Source Newsroom: American Autoimmune Related Diseases Association (AARDA)
Newswise — DETROIT, March 8, 2013 – In the newest issue of Nature, three new studies describe a link between the increase in incidence of autoimmune diseases, such as multiple sclerosis and type-1 diabetes, in recent decades with the use of salt.
Dr. Noel R. Rose, American Autoimmune Related Diseases Association’s (AARDA) Scientific Advisory Board Chairman Emeritus and Johns Hopkins Center for Autoimmune Research Director, issued the following statement on the new studies:
Since autoimmune diseases are increasing in the United States and most other industrialized countries, great interest has been devoted to agents that may be associated with societal exposures.
One group of investigators at Yale University decided that the increasing use of salt in the typical Western fast food diet may be a likely candidate to be an environmental trigger. Another investigative team at Harvard and MIT took a different approach.
They started with a large family of inflammatory mediators that have been implicated in a number of experimentally-induced autoimmune diseases termed Th17. Surprisingly, the most prominent regulator of Th17 turned out to be an enzyme responsible for the absorption of salt. Both groups, therefore, went on to test the effect of salt on Th17 production in the test tube and in experimental animals.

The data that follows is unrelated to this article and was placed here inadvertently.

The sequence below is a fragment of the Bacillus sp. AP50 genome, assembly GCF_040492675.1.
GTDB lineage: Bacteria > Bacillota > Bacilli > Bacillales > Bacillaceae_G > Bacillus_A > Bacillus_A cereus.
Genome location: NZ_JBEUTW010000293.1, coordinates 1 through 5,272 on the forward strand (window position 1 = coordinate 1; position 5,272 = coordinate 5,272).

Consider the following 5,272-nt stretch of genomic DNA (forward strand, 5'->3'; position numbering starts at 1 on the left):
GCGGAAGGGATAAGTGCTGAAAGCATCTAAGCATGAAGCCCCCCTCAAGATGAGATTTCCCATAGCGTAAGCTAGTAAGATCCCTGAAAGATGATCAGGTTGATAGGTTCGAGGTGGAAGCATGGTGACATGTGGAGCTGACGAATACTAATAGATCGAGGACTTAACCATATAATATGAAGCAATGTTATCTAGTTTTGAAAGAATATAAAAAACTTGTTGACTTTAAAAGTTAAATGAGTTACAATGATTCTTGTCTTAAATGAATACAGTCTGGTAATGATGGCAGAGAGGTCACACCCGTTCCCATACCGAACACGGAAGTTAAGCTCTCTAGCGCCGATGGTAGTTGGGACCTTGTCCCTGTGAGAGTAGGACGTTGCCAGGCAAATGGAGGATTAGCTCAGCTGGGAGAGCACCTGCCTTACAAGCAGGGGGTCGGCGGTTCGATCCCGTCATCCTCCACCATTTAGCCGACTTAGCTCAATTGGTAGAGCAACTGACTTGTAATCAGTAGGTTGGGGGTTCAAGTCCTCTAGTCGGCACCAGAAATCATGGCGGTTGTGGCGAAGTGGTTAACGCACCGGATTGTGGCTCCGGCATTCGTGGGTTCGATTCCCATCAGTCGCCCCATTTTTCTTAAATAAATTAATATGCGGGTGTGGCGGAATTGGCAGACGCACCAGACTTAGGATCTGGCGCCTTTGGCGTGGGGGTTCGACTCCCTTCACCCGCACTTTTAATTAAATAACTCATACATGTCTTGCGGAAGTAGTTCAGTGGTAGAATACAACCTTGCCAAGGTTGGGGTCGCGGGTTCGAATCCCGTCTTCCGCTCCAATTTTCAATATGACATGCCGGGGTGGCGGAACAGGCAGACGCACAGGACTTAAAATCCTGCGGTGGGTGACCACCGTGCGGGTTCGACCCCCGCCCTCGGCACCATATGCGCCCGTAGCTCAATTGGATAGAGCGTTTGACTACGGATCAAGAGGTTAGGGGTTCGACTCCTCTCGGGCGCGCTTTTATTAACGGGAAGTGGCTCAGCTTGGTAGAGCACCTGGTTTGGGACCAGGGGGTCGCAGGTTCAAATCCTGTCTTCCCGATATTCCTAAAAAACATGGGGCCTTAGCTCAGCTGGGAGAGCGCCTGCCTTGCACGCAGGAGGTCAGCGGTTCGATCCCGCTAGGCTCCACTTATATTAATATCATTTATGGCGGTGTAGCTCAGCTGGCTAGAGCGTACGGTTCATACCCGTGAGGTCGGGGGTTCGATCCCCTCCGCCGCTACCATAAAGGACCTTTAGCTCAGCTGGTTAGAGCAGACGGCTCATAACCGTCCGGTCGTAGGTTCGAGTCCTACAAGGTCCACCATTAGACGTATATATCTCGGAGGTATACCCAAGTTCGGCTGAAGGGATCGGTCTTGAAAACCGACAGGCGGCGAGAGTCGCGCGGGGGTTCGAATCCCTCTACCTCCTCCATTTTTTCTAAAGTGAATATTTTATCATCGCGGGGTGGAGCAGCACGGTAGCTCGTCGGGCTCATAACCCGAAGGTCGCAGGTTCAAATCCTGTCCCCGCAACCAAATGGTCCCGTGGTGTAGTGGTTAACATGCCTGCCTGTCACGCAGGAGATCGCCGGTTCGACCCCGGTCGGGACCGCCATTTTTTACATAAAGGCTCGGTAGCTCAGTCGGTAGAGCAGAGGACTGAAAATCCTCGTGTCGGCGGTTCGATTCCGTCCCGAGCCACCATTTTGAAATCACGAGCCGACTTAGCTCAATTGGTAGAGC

There is as yet no firm evidence that the Th17 family plays the same role in autoimmune disease in humans and clinical trials are underway.
However, there is one example where salt has a role in contributing to susceptibility to autoimmune disease. The thyroid gland depends upon dietary iodine to produce its functional thyroid hormone. Patients with insufficient salt may become hypothyroid and so salt in the United States usually contains added iodine.
However, excessive amounts of iodine have been shown in careful epidemiological studies to be associated with a greater risk of autoimmune thyroid disease. These studies have been reinforced with detailed investigations using experimental animals. Adding iodine to their diet increases greatly the occurrence and severity of thyroiditis in genetically highly susceptible mice or rats.
The bottom line is that it may well be that the lessons learned from prior studies of autoimmune thyroid disease will be applicable to the study of salt and other autoimmune diseases now and in the future.
American Autoimmune Related Diseases Association (AARDA) is the nation's only non-profit organization dedicated to bringing a national focus to autoimmunity as a category of disease and a major women's health issue, and promoting a collaborative research effort in order to find better treatments and a cure for all autoimmune diseases. For more information, please visit www.aarda.org.